I am usually fascinated by the many-worlds interpretation, loving the idea that all possible things that can/could happen, will/have happened in some universe. It’s mind-boggling, no doubt, but I feel it adds an extra layer to reality, a layer that I’ve somehow always felt was missing. But as of lately, I’ve come to feel irritated when I think about it. Irritated that, if it is so, we still only manage to see this one universe that we are in. We have to rely on what-ifs, counterfactuals etc. to try gaining an understanding of how the world could be if events had taken a different turn.
I’m not concerned here with the events of any large-scale historical magnitude. Those are not the source of my frustration. Rather, it’s the everyday conversations that have me grasping for the other universes. So often do I feel like there are 3 or 4 equally satisfying replies apparent to me, from which I have to choose only one to keep a conversation going. And I often end up choosing the silly joking remark. I could, of course, just strike a more serious note from now on, but that would leave me as (and probably even more) unsatisfied than I already am. What I want is the ability to see what would have transpired, had I chosen one of the other answers, without committing to it beforehand. I want the ability to shift between universes, forming my life on a more enlightened basis than the current.
This, of course, becomes an attack on time as well. I want to be able to stand outside of time and watch the world zoom by, jumping back in when we get to an intriguing frame. And I know that is quite impossible. Plus it would probably mess up whatever notion we have of human freedom.
I just always want what I can’t have. It’s very simple. And these days more options in conversations and actions in life is what I want. It’s probably around here we find the reason why I’ve always loved the movie 50 First Dates. Here we actually get to see some form of what I’m after; the ability to keep trying different ways at the same situation. I’ve always had the idea lately to try and write the same scene or poem over and over again, seeing what changes will come just from the repition. A new word here leads to a new focus, and a new focus takes the scene into a completely different direction. And then to be able to choose the one that I like best.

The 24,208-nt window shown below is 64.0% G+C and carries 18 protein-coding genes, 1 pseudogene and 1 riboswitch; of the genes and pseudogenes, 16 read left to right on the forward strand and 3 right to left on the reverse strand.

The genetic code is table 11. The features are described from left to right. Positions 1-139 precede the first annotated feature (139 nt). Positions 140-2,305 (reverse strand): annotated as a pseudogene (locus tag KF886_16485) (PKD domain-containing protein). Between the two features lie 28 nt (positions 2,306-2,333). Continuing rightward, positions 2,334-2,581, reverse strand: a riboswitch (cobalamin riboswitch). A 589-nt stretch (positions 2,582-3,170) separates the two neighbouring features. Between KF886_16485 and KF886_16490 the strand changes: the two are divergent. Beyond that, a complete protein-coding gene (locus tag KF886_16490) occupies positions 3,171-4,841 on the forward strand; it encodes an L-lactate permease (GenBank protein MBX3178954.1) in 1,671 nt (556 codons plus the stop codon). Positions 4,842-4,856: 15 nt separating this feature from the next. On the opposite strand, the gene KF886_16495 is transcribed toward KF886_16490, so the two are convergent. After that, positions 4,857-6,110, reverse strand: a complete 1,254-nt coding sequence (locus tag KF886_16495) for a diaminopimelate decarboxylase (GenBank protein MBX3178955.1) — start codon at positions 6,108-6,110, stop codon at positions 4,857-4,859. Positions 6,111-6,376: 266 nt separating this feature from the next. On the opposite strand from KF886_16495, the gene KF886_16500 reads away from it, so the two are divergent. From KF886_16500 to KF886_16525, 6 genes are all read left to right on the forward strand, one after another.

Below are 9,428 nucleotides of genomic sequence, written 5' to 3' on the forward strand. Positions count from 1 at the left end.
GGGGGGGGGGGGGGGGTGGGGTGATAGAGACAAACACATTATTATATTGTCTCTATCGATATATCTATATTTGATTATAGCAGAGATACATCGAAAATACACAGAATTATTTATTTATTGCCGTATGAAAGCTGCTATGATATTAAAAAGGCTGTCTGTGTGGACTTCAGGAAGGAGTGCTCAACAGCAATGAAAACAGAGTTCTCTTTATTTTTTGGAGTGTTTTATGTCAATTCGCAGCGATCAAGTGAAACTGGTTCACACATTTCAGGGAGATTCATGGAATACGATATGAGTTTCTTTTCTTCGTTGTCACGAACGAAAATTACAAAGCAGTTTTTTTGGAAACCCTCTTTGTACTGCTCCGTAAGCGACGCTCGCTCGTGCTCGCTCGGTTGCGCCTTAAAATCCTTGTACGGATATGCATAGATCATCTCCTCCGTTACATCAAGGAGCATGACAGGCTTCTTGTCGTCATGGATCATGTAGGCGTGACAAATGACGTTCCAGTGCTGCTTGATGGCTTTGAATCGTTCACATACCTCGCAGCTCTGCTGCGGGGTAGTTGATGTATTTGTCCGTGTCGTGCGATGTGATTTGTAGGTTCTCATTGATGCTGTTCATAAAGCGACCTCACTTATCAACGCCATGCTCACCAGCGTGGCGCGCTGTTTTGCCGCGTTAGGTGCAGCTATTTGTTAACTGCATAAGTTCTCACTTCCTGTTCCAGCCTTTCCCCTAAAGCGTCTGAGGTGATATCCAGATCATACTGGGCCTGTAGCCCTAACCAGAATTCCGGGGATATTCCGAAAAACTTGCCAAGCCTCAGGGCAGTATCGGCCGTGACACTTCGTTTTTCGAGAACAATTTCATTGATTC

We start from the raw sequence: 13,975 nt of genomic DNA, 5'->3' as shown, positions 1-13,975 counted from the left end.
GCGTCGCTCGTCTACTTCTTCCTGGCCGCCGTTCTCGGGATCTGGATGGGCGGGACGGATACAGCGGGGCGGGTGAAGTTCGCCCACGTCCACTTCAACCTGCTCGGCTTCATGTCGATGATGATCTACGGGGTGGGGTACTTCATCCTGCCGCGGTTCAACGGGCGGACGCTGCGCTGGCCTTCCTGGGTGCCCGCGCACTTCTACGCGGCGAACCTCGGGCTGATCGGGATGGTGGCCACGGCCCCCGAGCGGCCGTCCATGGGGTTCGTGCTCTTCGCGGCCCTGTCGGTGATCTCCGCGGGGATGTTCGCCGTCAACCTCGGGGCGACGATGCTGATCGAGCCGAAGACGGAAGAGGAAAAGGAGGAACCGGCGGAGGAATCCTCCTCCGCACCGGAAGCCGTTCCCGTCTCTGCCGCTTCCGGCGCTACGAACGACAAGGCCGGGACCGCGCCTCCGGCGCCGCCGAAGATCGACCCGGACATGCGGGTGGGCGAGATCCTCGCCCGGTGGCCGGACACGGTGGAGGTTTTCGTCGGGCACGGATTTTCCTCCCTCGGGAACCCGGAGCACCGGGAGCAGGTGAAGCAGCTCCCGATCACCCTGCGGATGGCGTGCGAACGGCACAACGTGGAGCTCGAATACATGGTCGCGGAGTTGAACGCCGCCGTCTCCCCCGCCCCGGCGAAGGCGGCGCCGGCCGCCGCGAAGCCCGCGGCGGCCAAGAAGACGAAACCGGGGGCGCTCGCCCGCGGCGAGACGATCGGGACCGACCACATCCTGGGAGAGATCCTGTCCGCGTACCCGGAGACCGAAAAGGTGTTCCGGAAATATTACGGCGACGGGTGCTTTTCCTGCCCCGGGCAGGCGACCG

Maybe that’s the thing: I’m looking for some kind of perfect take on a situation, or at least a take that pleases me greatly. I often find myself left with a feeling of disappointment because encounters with other people don’t work out the way I hope they will. I’ve talked about this before, how I always imagine the entire thing in my head. The best thing isn’t when it plays out like I’ve imagined, though, but when something happens that’s even better. There are one or two people who have that effect on me, always widening the future compared to how I imagined it. But with most people I’m just not on that wavelength. I don’t know where they want to go with the conversation, and they don’t know where I want to go, or maybe we know, but don’t want to go in the direction the other is chasing, so we evade that route; lead it down another or withdraw from the conversation altogether.
I believe a lot of conversations could end up more interesting than they are, if we allow ourselves the chance to speak more freely. Not just in saying the things we want to say and being honest with each other, but in not limiting ourselves and each other to that formalised line conversations take. It would maybe leave us stumbling from time to time, and it would take more time, but if we, instead of giving one answer, gave two or three, the other could choose the route that most piqued their interest.
It is, of course, quite possible that I’m only having these thoughts because I haven’t been too impressed with my own conversationalist skills lately, and instead of looking inward, I choose to put the blame on the systematic foundation of Conversations. Who knows.